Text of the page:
Poison ivy grows in a variety of plant communities: sand dunes, banks, shores, and along roadsides and railroad tracks.  In the north, it does not climb trees, but remains as a small shrub, scarcely growing taller than two feet.  Its shiny green leaves are, indeed, in threes (“leaves of three, let them be”), but that characteristic is not at all helpful since strawberry leaves come in threes, too.   In contrast to the shrub form, it frequently takes on the growth habit of a vine in Southern Michigan, climbing a variety of trees, often to great height.  Manistee county, according to Voss, is the farthest north this variety is to be found.

Image courtesy of BlueRidgeKitties/Foter.com/CC-BY-NC-SA

Are two such radically different varieties—one a shrub and the other a vine—really the same species?  In most characteristics—leaf position and shape, length of leaf stems, inflorescence (arrangement of flowers on the stem), number of flowers, fruit size—they are similar, but not identical.  The vine form has aerial rootlets to cling onto tree trunks, while the shrub form has none.  If they are the same species, they should form intermediate forms upon crossing the two.  Have they been crossed to see what the offspring look like?

Unfortunately, my source—William T. Gillis’s article in the Michigan Botanist, Vol. 1, 1962—talks only about one failed attempt.  An early frost killed the buds on the growing hybrids.  Gillis did attempt to bring the northern rydbergii form to southern Michigan to see if they would begin to take on southern characteristics.  They did not.

Let us leave the subject to say that poison ivy is a highly variable plant.  One characteristic that all forms have is that they possess urushiol, the offending substance that causes the skin reaction in some persons.  It is not volatile, so you cannot get the rash from merely standing close to plants: you must break the resin canals in the leaves in order to be exposed.  Once exposed, it may take one or two days to react, or—in some cases—only a few hours, depending on the sensitivity of the person afflicted.  Dogs and cats can carry the allergen on their fur, and smoke from burning leaves can cause serious trouble.  It can even be carried on water—at least in the case of poison sumac, the species that loves to grow with roots in the water.

Rash caused by contact with Poison ivy, image courtesy of WebMD, CC-BY-NA.

Not everyone is sensitive.  Some persons can handle leaves and fruit with impunity.  However, you cannot always count on previous insensitivity to avoid the rash.  Sensitivity can change over time, and in either direction.  Steroidal creams and lotions ease the suffering of those afflicted, and the itching and angry blisters will disappear over time.  Still, a person will not want to suffer this assault every year.  So much the better to learn these plants and avoid them.

Aquaculture, Properly Implemented, Improves Public Water Use for All

by S.A. McFerran, B.A. Environmental Studies, Antioch University

Michigan Attorney General Bill Schuette recently weighed in on aquaculture. His opinion is that aquaculture would subordinate public uses of open waters in favor of private control.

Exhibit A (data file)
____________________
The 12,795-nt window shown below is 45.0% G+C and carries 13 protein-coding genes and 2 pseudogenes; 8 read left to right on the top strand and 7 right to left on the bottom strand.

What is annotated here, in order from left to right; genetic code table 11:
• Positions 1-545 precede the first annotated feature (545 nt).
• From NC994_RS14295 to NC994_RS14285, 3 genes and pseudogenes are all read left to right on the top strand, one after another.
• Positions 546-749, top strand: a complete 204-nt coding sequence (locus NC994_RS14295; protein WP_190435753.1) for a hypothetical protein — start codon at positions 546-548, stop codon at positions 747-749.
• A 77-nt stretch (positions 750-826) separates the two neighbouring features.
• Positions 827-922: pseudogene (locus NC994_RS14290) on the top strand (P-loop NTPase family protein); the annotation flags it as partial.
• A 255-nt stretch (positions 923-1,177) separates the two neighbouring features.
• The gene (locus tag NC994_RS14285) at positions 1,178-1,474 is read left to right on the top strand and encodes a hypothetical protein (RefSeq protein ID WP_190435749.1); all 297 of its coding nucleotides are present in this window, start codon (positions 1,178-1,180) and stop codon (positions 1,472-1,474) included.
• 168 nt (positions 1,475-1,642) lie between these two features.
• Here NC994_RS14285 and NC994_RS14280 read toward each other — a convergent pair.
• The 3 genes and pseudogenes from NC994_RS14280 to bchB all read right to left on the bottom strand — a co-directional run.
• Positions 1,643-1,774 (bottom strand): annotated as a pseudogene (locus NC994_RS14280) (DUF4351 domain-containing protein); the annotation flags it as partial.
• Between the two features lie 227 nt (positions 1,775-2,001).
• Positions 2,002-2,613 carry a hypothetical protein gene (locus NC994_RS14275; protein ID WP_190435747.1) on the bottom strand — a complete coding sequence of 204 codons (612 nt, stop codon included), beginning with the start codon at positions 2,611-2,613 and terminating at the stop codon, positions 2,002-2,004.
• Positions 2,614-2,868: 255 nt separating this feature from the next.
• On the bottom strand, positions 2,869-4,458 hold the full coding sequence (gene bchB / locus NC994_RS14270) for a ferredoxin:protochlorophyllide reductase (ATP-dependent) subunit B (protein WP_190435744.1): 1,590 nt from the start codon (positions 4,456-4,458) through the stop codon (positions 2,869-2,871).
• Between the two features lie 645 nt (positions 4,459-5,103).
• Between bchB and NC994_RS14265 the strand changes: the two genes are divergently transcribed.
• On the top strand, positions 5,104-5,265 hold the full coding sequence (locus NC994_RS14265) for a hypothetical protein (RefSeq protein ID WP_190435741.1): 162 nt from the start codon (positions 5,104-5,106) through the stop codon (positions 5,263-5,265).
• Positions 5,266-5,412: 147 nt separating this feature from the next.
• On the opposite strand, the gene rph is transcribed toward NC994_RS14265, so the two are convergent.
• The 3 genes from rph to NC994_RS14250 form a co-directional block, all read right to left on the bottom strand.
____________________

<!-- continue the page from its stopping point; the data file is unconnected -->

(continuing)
The open waters of Lake Michigan have been used for commercial purposes in the past and are currently used for commercial purposes. Aquaculture is a commercial use, as are marinas and trap nets already in common usage by commercial fishermen. Trap nets are set in the Spring and often remain on the lake bottom until fall. They are checked regularly and the fish are sorted and the nets returned to the lake bottom. A net pen for aquaculture is similar and like a trap net would not interfere with public use of open waters. With proper siting, scale and monitoring, pollution is minimal. (1)

What tools do the architects of an ecosystem have? Add species, subtract species (as with the sea lamprey), improve habitat and change goals. Fishery departments know a lot about the limnology of the lakes. Using that knowledge, places favorable to aquaculture could be identified. Limited operation could be allowed in those places. 

A worthy goal is the local production of fish by Michigan citizens in Michigan waters. Just as enthusiastic farmers sell vegetables at local markets, small aquaculture operations could offer fresh local fish at market. Large corporate fish operations should not be the goal. The goal is a citizen-led entrepreneurial process that allows aquaculture on a local basis. 

If government is making a determination on how many fish can be raised in the Great Lakes, it would be informative to know what the historic population of fish was. It is clear to anyone reading historic accounts of fishing in the Great Lakes that the population of fish was, in the past, much greater than it is now. In 1872, 39 million pounds of fish was taken. The total fish population was more than twice the present populations. (2) That alone puts to rest the argument against the resiliency of the Lakes. 

Additionally, other technical problems of aquaculture can be solved in Michigan as they are being solved in the rest of the world. (3) The State of Michigan has learned a lot about how to operate aquaculture in places like Platte River. That hatchery was once a big polluter of Platte Lake but they cleaned it up and now raise millions of fish pollution free.